The proportion of young people who are unemployed is at a new record low, as more than 120,000 more young people have a job than in 2010. At the same time, fewer children are now growing up in a home without any adults in work than ever before. There are 637,000 fewer children in this position than in 2010, helping inspire more young people into work themselves. Read more
However, in 2017 it had widened to 21.9% (£2.81 an hour).
Older people are on average earning £5,884 a year more than younger workers in real terms, compared with £3,140 a year in 1998 for someone working a 40 hour week – a rise of £2,744 over the last two decades.
It’s to be expected that older workers overall earn more than younger people, but an increased gap – caused by the slower pace of wage growth among the young – is cause for concern, the report stated.
The latest figures were released to mark the 150th anniversary of the TUC, which highlighted the challenges young people face, including low pay, insecurity, and lack of progression. Read more
The Big Lottery Fund is working with the Department for Digital, Culture, Media and Sport (DCMS), the Department for Education (DfE) and the Department for Work and Pensions (DWP) to design a programme to help young people facing barriers to work to reach their full potential.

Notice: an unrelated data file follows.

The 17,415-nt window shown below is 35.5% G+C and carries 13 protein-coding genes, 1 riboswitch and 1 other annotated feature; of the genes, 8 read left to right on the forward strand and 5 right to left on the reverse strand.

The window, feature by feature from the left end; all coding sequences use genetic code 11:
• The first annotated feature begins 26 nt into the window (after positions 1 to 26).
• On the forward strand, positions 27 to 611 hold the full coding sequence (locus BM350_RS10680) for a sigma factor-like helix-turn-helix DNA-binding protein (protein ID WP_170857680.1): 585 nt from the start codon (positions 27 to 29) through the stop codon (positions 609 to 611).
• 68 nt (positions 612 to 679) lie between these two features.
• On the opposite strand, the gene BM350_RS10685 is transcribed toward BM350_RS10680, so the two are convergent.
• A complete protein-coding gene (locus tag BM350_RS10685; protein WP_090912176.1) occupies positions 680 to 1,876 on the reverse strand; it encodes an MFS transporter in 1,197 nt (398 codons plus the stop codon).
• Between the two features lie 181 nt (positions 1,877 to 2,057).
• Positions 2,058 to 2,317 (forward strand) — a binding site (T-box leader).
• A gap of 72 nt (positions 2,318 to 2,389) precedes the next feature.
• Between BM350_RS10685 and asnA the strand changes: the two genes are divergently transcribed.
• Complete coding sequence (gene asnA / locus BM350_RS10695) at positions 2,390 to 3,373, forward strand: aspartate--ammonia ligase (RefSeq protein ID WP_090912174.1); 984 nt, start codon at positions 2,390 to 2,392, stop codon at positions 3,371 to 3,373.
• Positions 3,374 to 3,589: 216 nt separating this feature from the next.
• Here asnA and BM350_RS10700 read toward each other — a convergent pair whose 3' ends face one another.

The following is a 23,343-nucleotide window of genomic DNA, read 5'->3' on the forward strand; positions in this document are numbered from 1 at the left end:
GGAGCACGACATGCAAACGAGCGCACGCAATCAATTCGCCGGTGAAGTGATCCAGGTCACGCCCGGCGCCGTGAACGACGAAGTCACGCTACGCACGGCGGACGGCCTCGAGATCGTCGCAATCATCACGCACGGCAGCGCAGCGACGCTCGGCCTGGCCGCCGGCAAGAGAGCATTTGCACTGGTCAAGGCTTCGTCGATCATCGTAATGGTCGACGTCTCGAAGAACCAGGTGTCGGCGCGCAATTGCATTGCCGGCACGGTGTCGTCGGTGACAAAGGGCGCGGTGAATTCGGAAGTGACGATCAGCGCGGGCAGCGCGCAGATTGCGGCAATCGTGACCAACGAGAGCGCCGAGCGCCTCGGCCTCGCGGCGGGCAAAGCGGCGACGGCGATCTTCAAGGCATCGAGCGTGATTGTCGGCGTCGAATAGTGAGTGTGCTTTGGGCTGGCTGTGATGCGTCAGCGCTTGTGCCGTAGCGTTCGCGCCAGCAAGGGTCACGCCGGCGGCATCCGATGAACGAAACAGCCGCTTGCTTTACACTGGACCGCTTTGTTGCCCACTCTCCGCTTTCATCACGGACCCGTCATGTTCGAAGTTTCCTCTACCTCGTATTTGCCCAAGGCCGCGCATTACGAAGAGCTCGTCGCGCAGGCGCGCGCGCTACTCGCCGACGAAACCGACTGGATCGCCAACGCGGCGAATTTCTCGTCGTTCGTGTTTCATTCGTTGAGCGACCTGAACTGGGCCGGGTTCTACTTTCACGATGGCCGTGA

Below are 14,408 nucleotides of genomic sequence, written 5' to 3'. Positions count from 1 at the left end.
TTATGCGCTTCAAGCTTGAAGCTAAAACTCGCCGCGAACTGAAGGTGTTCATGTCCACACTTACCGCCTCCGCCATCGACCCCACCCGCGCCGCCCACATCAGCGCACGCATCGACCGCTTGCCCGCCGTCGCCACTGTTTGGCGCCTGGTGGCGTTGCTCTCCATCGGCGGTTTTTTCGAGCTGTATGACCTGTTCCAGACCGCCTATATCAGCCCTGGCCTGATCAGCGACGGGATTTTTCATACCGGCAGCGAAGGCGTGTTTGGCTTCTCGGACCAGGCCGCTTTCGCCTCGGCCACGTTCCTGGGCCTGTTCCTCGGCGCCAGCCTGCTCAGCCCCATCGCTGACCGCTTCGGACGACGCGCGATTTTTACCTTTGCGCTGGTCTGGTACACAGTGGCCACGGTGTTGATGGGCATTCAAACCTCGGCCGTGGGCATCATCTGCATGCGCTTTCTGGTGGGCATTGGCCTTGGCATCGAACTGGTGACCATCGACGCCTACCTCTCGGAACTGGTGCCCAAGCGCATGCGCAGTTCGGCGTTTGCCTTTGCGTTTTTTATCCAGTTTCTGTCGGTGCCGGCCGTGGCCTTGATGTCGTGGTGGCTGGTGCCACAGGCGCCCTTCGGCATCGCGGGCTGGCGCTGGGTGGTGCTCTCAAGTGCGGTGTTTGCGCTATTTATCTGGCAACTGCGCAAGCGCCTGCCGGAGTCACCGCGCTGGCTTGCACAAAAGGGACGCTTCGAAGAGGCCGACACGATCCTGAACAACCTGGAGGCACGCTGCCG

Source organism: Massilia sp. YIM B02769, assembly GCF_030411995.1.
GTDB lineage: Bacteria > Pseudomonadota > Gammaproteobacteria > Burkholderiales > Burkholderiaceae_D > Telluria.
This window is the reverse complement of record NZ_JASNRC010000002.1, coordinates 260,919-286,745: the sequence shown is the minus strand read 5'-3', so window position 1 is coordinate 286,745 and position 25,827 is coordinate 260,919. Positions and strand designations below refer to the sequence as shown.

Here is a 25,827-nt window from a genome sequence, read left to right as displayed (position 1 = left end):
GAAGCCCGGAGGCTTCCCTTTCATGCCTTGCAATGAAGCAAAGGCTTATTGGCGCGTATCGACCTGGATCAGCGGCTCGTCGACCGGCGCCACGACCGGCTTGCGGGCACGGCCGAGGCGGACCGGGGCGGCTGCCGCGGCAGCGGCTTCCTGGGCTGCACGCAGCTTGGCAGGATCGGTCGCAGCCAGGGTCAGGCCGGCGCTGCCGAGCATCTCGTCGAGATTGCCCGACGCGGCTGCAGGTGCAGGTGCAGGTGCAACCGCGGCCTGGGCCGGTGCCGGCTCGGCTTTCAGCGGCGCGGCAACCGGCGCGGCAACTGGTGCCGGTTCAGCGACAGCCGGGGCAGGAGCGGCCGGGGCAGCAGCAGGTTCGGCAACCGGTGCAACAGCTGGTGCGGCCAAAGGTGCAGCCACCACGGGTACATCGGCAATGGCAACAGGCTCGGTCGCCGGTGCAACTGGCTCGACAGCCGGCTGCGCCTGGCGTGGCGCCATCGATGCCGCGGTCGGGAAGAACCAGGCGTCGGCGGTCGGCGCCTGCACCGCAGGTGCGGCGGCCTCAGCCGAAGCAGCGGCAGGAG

They want to find out what young people think so that they can design a programme that meets their needs. They will also be talking to other stakeholders like charities and community organisations, as well as businesses and the education sector.
This survey is only for young people aged 16 to 24 to complete.
Fusce et metus porttitor nibh pharetra sagittis eget ac urna. Nulla molestie urna libero, a tincidunt orci. Duis ut eros elit, non venenatis eros. Nullam id lorem at enim pretium egestas nec at nunc. Proin facilisis porttitor dolor. Ut accumsan urna vel nulla volutpat pharetra malesuada libero blandit.